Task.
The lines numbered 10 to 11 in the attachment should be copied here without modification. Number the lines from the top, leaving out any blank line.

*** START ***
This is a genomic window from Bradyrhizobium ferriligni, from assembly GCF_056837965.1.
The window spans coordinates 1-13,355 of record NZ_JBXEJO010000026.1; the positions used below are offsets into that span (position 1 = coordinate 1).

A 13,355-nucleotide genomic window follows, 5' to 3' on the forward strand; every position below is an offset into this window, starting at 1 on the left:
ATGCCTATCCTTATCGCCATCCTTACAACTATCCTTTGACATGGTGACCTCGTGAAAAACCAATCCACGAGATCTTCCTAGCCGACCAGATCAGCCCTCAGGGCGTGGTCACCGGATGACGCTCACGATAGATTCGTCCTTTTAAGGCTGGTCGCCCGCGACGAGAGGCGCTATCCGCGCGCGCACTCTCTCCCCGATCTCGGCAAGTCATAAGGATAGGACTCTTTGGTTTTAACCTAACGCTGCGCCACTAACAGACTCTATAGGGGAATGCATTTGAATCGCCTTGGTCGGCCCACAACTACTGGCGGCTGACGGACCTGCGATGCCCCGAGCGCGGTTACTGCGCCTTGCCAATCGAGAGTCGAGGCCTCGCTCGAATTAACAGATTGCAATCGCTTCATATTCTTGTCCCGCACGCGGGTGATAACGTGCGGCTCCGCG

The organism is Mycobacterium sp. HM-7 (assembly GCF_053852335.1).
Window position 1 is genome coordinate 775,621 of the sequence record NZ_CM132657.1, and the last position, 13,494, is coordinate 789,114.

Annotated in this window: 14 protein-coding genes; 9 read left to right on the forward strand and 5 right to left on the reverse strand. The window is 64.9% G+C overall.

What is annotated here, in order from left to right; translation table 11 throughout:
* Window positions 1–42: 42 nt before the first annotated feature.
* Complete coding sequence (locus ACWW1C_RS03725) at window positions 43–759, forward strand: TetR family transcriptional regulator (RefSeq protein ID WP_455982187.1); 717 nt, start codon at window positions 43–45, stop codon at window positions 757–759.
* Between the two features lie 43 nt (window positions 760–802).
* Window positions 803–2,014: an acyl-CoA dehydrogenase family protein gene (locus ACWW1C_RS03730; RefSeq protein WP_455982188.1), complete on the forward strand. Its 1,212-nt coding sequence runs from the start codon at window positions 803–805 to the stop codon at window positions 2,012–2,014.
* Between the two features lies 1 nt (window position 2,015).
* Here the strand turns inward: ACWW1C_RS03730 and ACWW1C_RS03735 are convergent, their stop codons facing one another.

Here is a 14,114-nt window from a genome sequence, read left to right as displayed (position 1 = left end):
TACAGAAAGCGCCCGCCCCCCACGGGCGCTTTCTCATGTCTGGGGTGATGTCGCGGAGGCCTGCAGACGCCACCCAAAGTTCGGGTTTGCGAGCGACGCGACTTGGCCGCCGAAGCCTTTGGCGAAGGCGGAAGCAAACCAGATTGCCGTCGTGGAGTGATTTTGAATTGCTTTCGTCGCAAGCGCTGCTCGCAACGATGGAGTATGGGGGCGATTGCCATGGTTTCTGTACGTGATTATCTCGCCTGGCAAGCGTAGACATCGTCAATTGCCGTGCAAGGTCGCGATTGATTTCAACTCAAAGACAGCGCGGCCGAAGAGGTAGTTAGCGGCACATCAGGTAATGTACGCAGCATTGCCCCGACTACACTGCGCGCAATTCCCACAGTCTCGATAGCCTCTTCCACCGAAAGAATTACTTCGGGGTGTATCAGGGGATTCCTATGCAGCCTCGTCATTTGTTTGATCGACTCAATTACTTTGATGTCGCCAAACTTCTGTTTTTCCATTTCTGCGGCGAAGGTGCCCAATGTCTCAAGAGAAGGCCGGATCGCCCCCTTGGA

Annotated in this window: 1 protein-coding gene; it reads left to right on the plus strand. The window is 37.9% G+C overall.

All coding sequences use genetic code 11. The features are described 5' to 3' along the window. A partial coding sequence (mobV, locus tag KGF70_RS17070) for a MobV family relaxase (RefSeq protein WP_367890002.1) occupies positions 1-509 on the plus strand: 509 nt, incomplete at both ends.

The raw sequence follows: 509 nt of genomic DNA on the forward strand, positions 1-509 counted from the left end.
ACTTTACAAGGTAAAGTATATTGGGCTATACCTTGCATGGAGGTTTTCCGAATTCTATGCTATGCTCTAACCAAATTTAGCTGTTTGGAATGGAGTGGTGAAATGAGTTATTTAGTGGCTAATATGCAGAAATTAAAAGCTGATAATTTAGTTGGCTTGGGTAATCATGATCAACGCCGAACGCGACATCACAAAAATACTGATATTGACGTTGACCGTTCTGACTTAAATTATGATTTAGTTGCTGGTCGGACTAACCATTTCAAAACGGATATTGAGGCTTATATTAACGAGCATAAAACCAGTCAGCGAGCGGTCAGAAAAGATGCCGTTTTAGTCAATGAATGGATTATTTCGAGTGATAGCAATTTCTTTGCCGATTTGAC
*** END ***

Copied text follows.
* Complete coding sequence (locus ACWW1C_RS03725) at window positions 43–759, forward strand: TetR family transcriptional regulator (RefSeq protein ID WP_455982187.1); 717 nt, start codon at window positions 43–45, stop codon at window positions 757–759.
* Between the two features lie 43 nt (window positions 760–802).